Talent wars: SolarCity poaches the CEO of its largest competitor, Vivint Solar

By Michael Carney , written on April 23, 2013

From The News Desk

Elon Musk’s SolarCity appears to have gotten a two-for-one special this week, bolstering its own management team while weakening that of one of its closest competitors. The company has hired former Vivint Solar CEO Tanguy Serra as its Executive Vice President of Operations, according to a source with knowledge of the situation. While Serra and SolarCity did not respond to requests for comment, Serra's LinkedIn profile appears to confirm the move.

Musk, who is currently the CEO of both Tesla and SpaceX, is SolarCity’s chairman and was its early lead investor. The company was co-founded by CEO Lyndon Rive and his brother COO Peter Rive.

Serra spent 12 months at the helm of Vivint Solar, with the company announcing his departure on April 1, prior to which he was a VP at the private equity firm TPG Capital. Over this time he helped grow the 20-month-old subsidiary of home automation giant Vivint to 600 employees, nearly 6,000 customers, and 4.5 megawatts per month (54 megawatts per year) of total power generation, making it the second largest solar company in the US behind SolarCity. By comparison, SolarCity deployed 157 megawatts in 2012 to nearly 31,000 customers, and is expected to deploy 250 megawatts in 2013.

Both Vivint and SolarCity offer “full service solar” in the home, business, and government markets, including system design, financing, installation, and monitoring. At the time of Serra’s departure Vivint stated that he would remain with the company in an advisory role, but given the inherent conflict introduced by his new role with SolarCity, this seems implausible. A blog post earlier today from GreenTechMedia cites sources who call Serra's departure from Vivint "less than cordial."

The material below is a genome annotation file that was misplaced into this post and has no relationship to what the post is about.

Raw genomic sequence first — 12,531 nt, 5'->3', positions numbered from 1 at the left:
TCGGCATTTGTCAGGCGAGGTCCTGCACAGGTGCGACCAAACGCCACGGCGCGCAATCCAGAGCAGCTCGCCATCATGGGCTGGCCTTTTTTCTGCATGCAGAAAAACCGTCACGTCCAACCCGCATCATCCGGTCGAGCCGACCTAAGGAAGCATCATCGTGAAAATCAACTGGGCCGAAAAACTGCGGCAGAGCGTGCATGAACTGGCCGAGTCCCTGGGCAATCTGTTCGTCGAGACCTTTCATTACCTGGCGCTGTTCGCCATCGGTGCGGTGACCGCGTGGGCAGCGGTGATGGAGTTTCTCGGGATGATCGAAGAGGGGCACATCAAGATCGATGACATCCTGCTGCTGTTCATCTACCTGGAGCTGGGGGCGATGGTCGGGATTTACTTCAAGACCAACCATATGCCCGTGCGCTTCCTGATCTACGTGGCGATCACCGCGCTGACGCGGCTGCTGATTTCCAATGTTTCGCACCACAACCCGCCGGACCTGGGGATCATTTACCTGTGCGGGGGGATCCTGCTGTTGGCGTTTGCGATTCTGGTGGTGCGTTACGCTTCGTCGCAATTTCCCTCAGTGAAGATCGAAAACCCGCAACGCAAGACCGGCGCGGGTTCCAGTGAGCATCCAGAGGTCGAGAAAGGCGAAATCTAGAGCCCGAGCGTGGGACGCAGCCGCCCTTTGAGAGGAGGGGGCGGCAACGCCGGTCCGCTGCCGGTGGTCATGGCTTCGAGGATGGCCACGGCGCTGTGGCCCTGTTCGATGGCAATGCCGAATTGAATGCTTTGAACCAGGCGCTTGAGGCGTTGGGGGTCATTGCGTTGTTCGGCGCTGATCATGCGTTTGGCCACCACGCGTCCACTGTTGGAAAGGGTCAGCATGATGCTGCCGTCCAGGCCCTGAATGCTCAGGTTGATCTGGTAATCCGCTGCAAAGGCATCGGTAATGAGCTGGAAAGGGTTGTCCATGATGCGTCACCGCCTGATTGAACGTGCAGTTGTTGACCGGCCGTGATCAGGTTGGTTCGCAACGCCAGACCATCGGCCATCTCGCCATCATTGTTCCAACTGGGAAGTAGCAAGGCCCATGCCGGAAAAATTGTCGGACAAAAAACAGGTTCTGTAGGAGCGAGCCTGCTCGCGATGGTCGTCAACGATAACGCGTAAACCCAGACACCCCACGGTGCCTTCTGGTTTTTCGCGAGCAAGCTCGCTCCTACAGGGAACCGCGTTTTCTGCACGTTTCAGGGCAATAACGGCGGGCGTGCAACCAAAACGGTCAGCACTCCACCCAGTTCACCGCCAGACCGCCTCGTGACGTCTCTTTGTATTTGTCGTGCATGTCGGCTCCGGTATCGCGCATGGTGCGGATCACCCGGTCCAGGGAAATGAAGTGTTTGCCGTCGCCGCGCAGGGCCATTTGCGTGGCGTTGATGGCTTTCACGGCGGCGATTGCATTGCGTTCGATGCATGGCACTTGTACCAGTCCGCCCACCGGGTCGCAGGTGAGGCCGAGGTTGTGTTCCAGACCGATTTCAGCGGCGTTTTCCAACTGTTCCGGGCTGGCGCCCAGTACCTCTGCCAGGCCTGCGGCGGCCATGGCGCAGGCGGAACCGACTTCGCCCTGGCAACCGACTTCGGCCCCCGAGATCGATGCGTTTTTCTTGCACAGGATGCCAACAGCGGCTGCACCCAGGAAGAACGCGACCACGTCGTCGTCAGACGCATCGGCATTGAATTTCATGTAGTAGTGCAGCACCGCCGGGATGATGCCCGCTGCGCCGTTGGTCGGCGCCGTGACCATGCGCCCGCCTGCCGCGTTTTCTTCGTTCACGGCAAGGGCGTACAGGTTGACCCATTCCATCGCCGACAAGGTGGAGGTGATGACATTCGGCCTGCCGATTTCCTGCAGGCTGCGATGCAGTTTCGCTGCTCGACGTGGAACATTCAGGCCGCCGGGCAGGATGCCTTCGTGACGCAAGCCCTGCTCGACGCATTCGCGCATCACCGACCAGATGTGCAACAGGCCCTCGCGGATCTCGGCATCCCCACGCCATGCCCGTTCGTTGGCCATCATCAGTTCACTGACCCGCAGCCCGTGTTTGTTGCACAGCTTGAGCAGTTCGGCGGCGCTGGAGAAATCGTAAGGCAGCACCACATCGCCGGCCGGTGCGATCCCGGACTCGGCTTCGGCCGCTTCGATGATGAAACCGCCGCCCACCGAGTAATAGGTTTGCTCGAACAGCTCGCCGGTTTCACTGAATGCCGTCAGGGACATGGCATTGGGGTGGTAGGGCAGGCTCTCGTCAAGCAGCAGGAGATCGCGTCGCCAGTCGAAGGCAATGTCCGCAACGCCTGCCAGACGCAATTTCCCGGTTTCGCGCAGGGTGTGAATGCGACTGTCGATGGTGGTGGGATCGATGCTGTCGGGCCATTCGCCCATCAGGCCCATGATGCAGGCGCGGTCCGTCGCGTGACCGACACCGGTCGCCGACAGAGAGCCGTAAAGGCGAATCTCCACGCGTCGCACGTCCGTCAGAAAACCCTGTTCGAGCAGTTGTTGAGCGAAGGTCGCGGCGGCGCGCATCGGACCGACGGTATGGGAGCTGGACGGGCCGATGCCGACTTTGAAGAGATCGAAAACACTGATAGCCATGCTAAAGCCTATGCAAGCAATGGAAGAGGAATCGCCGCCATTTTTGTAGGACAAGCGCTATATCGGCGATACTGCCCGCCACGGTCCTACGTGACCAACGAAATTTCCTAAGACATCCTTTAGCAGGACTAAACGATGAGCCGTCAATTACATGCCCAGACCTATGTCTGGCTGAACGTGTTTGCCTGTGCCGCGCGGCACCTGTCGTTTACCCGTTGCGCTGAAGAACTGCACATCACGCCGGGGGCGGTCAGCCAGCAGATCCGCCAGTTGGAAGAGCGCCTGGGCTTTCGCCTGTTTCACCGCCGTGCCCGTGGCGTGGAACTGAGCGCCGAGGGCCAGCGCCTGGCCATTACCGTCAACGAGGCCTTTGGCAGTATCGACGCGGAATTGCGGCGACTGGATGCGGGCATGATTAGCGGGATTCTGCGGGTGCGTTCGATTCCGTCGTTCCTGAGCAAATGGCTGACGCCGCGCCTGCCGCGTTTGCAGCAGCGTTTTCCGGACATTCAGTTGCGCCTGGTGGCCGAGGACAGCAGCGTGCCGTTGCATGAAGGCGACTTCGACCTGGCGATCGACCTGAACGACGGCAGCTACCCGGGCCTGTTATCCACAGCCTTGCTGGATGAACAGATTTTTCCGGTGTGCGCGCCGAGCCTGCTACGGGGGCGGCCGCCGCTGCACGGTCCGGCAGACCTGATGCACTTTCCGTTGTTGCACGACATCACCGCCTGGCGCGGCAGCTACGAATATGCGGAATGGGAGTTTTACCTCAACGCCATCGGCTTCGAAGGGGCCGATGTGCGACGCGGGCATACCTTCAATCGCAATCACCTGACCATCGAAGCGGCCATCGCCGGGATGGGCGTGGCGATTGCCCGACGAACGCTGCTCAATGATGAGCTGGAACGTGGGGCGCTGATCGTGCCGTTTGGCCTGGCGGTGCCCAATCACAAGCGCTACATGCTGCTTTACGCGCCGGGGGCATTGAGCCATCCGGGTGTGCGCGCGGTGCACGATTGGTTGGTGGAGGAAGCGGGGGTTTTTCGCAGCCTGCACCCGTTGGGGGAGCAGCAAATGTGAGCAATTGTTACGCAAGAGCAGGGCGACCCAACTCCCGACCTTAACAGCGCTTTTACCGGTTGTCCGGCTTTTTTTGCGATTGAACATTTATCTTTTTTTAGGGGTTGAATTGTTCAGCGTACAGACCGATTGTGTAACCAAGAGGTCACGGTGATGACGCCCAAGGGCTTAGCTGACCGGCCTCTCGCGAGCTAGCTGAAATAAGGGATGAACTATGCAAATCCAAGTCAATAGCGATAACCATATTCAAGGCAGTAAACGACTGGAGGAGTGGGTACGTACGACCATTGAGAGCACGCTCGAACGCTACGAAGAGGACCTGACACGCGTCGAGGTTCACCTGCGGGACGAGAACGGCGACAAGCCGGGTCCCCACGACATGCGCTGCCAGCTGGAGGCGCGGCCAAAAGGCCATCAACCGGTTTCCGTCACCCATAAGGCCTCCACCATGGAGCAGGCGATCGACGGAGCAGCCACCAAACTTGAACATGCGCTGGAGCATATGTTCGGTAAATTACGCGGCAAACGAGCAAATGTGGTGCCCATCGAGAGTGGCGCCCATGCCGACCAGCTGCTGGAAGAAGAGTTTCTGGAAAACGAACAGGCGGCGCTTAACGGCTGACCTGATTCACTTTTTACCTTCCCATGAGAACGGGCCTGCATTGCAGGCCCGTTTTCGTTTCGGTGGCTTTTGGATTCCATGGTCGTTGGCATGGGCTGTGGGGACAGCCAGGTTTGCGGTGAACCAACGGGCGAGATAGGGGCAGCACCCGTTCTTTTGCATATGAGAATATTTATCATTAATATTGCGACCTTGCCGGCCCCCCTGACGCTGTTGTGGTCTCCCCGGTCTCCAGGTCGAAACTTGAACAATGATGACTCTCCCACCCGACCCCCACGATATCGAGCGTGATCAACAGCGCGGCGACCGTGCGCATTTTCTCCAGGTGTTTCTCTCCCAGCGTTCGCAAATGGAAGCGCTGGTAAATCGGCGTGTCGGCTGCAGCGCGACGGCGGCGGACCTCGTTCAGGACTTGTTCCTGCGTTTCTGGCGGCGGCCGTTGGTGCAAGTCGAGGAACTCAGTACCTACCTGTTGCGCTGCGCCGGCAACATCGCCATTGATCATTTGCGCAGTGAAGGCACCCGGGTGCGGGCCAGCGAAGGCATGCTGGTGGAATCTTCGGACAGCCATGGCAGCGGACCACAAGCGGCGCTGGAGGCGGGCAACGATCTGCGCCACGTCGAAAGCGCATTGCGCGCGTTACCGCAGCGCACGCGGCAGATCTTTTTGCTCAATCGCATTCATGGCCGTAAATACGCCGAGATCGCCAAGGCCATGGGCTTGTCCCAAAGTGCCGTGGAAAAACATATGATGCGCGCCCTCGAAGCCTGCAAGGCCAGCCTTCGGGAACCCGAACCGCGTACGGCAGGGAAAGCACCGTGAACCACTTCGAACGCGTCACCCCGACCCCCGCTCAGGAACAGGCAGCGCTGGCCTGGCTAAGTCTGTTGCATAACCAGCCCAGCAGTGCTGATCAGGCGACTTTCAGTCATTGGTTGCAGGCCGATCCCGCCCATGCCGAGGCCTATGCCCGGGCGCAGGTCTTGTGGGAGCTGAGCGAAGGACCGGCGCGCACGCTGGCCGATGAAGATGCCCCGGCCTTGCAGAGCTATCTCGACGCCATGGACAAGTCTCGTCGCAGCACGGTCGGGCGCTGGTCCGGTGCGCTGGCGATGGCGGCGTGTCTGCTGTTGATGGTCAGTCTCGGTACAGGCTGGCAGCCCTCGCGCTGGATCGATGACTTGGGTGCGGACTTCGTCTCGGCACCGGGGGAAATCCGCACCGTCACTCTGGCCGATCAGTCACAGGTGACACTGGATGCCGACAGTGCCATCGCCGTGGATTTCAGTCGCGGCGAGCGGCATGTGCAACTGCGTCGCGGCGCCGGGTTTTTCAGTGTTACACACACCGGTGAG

Much of the rapid growth by both companies can been attributed to a leasing model which eliminated the need for large upfront investment by homeowners, and enabled the companies to generate recurring revenue streams. Federal tax incentives that give homeowners a 30 percent credit against the cost of the system have also spurred sales

Vivint Solar’s parent company, Vivint, was acquired by Blackstone Group in September 2012 for $2 billion. At the time it had 675,000 total customers in North America across its automatic door lock, video surveillance, severe weather altert, safety sensor, and solar business units.

SolarCity completed a NASDAQ IPO in December 2012, raising $92 million at a $600 million valuation. The company’s stock closed at $22.27 today, up 178 percent over its $8 IPO price. In its 2012 Annual Report statements released in March, the company posted a larger than expected net loss of $28 million ($1.10 per share), down from a $3.7 million profit during the same quarter a year ago.

As the world moves increasingly toward alternative energy solutions, both SolarCity and Vivint Solar are positioned to ride this growth wave. If Serra's move is any indication, SolarCity's biggest advantage, other than its head start, may be the cache of its association with real world Tony Stark, Elon Musk.

Update: Following publication, we received the following comment via email from SolarCity.

We can confirm that Tanguy Serra has accepted an offer but hasn’t yet begun his employment with SolarCity.